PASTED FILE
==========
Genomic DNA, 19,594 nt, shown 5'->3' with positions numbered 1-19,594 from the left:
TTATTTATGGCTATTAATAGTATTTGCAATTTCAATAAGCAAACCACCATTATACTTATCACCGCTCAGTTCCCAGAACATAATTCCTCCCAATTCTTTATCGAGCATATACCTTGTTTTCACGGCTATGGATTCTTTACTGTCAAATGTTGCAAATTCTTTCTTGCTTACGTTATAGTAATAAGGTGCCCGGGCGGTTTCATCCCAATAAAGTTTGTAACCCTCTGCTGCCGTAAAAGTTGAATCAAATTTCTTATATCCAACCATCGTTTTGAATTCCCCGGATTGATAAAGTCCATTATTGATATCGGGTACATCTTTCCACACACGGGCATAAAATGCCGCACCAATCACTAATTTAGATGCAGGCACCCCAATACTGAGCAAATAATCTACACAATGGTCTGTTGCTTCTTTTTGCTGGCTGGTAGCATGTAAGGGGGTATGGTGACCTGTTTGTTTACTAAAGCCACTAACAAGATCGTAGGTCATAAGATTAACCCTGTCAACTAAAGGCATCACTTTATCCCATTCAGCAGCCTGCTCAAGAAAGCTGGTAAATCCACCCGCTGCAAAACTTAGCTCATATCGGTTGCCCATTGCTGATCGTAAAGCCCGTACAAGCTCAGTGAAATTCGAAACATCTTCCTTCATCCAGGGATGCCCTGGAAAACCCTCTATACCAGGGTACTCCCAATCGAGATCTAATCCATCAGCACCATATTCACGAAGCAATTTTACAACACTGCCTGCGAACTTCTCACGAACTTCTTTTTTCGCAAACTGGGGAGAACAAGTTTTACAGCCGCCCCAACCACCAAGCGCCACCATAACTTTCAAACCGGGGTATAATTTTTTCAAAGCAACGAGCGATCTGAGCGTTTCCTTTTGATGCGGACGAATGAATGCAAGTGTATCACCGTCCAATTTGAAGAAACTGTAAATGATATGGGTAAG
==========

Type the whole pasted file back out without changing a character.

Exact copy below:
Genomic DNA, 19,594 nt, shown 5'->3' with positions numbered 1-19,594 from the left:
TTATTTATGGCTATTAATAGTATTTGCAATTTCAATAAGCAAACCACCATTATACTTATCACCGCTCAGTTCCCAGAACATAATTCCTCCCAATTCTTTATCGAGCATATACCTTGTTTTCACGGCTATGGATTCTTTACTGTCAAATGTTGCAAATTCTTTCTTGCTTACGTTATAGTAATAAGGTGCCCGGGCGGTTTCATCCCAATAAAGTTTGTAACCCTCTGCTGCCGTAAAAGTTGAATCAAATTTCTTATATCCAACCATCGTTTTGAATTCCCCGGATTGATAAAGTCCATTATTGATATCGGGTACATCTTTCCACACACGGGCATAAAATGCCGCACCAATCACTAATTTAGATGCAGGCACCCCAATACTGAGCAAATAATCTACACAATGGTCTGTTGCTTCTTTTTGCTGGCTGGTAGCATGTAAGGGGGTATGGTGACCTGTTTGTTTACTAAAGCCACTAACAAGATCGTAGGTCATAAGATTAACCCTGTCAACTAAAGGCATCACTTTATCCCATTCAGCAGCCTGCTCAAGAAAGCTGGTAAATCCACCCGCTGCAAAACTTAGCTCATATCGGTTGCCCATTGCTGATCGTAAAGCCCGTACAAGCTCAGTGAAATTCGAAACATCTTCCTTCATCCAGGGATGCCCTGGAAAACCCTCTATACCAGGGTACTCCCAATCGAGATCTAATCCATCAGCACCATATTCACGAAGCAATTTTACAACACTGCCTGCGAACTTCTCACGAACTTCTTTTTTCGCAAACTGGGGAGAACAAGTTTTACAGCCGCCCCAACCACCAAGCGCCACCATAACTTTCAAACCGGGGTATAATTTTTTCAAAGCAACGAGCGATCTGAGCGTTTCCTTTTGATGCGGACGAATGAATGCAAGTGTATCACCGTCCAATTTGAAGAAACTGTAAATGATATGGGTAAG